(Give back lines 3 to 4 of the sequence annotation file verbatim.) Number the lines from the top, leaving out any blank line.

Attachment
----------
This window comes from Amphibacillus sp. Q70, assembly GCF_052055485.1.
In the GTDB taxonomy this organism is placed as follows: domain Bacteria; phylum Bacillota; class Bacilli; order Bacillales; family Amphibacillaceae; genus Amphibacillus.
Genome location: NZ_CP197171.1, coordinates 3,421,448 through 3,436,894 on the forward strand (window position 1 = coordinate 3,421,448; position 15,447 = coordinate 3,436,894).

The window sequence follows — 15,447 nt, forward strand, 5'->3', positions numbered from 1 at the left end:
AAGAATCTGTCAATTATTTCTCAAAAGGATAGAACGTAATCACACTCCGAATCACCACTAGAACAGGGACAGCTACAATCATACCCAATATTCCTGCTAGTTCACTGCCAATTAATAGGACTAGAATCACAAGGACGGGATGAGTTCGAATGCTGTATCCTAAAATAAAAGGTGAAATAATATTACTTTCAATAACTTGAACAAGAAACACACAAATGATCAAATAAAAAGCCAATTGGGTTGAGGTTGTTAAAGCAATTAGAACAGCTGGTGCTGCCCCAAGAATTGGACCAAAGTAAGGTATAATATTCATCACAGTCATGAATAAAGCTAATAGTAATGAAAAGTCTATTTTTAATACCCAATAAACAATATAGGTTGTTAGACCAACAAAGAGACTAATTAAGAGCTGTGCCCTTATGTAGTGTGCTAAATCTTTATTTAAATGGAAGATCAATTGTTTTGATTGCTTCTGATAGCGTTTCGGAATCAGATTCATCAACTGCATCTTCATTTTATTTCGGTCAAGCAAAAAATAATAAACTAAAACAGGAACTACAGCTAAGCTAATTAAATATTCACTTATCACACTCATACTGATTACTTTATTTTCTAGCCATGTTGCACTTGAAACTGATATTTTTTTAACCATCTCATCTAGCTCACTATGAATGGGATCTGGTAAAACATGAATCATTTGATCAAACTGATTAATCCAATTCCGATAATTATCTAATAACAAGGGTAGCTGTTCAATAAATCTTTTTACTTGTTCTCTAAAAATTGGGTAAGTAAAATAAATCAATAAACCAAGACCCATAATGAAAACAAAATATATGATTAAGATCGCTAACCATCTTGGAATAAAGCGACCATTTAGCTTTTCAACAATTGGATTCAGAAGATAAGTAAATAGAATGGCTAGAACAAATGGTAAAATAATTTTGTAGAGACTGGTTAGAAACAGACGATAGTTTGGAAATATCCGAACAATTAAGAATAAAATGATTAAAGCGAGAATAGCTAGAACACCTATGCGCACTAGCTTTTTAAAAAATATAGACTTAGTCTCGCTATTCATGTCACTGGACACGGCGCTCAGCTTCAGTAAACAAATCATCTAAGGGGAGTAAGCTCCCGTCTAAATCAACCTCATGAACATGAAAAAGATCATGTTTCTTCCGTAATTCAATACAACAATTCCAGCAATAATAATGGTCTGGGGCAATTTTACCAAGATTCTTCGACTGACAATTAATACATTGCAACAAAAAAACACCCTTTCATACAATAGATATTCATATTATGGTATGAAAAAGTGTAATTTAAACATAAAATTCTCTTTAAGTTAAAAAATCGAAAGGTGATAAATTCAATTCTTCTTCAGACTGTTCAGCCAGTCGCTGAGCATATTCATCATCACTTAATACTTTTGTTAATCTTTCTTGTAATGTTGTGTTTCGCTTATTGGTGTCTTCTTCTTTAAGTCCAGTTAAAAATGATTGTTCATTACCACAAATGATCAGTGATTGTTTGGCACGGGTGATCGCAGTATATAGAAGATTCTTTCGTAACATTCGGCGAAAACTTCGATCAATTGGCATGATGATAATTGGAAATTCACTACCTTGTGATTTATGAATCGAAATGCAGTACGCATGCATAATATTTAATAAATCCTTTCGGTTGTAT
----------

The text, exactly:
Genome location: NZ_CP197171.1, coordinates 3,421,448 through 3,436,894 on the forward strand (window position 1 = coordinate 3,421,448; position 15,447 = coordinate 3,436,894).

The window sequence follows — 15,447 nt, forward strand, 5'->3', positions numbered from 1 at the left end: